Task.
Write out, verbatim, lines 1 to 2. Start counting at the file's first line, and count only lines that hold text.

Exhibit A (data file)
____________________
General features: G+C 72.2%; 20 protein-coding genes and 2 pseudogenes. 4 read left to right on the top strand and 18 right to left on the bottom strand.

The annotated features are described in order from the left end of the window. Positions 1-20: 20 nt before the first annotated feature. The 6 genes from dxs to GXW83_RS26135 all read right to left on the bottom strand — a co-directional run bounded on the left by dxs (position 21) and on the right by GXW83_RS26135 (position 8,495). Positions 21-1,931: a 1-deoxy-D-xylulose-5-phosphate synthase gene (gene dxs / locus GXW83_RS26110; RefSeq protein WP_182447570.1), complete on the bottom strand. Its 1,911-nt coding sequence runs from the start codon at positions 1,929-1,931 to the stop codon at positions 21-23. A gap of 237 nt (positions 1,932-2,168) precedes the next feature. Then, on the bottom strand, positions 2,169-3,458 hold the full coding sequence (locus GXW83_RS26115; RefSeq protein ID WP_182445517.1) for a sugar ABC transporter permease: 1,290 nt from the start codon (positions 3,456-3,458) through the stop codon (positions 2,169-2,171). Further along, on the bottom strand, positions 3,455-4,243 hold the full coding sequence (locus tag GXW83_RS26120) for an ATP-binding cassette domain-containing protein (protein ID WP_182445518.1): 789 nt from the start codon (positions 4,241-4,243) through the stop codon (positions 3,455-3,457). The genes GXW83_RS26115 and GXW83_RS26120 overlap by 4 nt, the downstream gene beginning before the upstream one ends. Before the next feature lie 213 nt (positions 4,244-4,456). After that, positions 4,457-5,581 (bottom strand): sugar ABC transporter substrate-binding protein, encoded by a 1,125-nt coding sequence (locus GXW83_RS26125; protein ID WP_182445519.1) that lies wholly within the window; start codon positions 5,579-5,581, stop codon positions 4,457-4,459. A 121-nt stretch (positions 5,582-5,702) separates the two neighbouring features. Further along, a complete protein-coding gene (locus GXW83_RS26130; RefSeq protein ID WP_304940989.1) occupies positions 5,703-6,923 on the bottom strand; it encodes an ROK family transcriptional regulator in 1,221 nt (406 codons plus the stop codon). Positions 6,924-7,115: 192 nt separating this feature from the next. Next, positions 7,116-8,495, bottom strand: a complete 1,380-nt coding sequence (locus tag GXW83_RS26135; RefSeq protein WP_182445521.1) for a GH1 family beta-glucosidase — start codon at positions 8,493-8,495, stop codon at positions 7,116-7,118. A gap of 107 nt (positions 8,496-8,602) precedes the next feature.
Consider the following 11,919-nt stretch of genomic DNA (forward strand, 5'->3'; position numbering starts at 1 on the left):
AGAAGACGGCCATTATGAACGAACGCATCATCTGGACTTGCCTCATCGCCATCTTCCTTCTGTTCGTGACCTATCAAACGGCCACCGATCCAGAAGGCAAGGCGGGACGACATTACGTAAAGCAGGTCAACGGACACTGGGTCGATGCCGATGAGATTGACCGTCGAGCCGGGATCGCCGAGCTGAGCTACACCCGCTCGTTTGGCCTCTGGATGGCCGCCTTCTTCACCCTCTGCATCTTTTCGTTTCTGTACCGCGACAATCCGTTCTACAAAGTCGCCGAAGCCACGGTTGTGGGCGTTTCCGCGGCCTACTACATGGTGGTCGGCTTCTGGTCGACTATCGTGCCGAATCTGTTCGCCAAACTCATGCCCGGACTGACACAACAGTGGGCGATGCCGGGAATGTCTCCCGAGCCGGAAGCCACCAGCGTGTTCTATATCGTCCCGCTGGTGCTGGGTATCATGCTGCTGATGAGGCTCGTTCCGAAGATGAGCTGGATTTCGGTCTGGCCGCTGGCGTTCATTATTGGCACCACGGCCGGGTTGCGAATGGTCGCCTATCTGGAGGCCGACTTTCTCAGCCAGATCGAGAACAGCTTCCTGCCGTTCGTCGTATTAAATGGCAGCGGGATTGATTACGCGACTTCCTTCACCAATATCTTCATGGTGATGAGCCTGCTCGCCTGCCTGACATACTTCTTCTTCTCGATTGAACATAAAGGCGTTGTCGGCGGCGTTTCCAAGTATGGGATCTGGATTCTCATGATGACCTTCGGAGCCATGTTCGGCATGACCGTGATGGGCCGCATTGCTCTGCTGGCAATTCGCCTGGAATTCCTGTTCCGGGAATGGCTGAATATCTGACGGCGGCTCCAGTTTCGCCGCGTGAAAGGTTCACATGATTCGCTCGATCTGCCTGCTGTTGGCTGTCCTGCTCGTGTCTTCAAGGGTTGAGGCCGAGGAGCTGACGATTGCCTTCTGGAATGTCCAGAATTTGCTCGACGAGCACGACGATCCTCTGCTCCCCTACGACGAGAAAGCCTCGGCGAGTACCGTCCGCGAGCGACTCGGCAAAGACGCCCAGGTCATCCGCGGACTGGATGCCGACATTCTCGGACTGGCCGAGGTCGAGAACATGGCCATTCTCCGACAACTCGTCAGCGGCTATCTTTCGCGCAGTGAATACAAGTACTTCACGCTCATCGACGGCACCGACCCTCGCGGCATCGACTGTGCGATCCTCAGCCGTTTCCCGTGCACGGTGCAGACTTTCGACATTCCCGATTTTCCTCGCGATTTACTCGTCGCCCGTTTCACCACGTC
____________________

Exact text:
General features: G+C 72.2%; 20 protein-coding genes and 2 pseudogenes. 4 read left to right on the top strand and 18 right to left on the bottom strand.

The annotated features are described in order from the left end of the window. Positions 1-20: 20 nt before the first annotated feature. The 6 genes from dxs to GXW83_RS26135 all read right to left on the bottom strand — a co-directional run bounded on the left by dxs (position 21) and on the right by GXW83_RS26135 (position 8,495). Positions 21-1,931: a 1-deoxy-D-xylulose-5-phosphate synthase gene (gene dxs / locus GXW83_RS26110; RefSeq protein WP_182447570.1), complete on the bottom strand. Its 1,911-nt coding sequence runs from the start codon at positions 1,929-1,931 to the stop codon at positions 21-23. A gap of 237 nt (positions 1,932-2,168) precedes the next feature. Then, on the bottom strand, positions 2,169-3,458 hold the full coding sequence (locus GXW83_RS26115; RefSeq protein ID WP_182445517.1) for a sugar ABC transporter permease: 1,290 nt from the start codon (positions 3,456-3,458) through the stop codon (positions 2,169-2,171). Further along, on the bottom strand, positions 3,455-4,243 hold the full coding sequence (locus tag GXW83_RS26120) for an ATP-binding cassette domain-containing protein (protein ID WP_182445518.1): 789 nt from the start codon (positions 4,241-4,243) through the stop codon (positions 3,455-3,457). The genes GXW83_RS26115 and GXW83_RS26120 overlap by 4 nt, the downstream gene beginning before the upstream one ends. Before the next feature lie 213 nt (positions 4,244-4,456). After that, positions 4,457-5,581 (bottom strand): sugar ABC transporter substrate-binding protein, encoded by a 1,125-nt coding sequence (locus GXW83_RS26125; protein ID WP_182445519.1) that lies wholly within the window; start codon positions 5,579-5,581, stop codon positions 4,457-4,459. A 121-nt stretch (positions 5,582-5,702) separates the two neighbouring features. Further along, a complete protein-coding gene (locus GXW83_RS26130; RefSeq protein ID WP_304940989.1) occupies positions 5,703-6,923 on the bottom strand; it encodes an ROK family transcriptional regulator in 1,221 nt (406 codons plus the stop codon). Positions 6,924-7,115: 192 nt separating this feature from the next. Next, positions 7,116-8,495, bottom strand: a complete 1,380-nt coding sequence (locus tag GXW83_RS26135; RefSeq protein WP_182445521.1) for a GH1 family beta-glucosidase — start codon at positions 8,493-8,495, stop codon at positions 7,116-7,118. A gap of 107 nt (positions 8,496-8,602) precedes the next feature.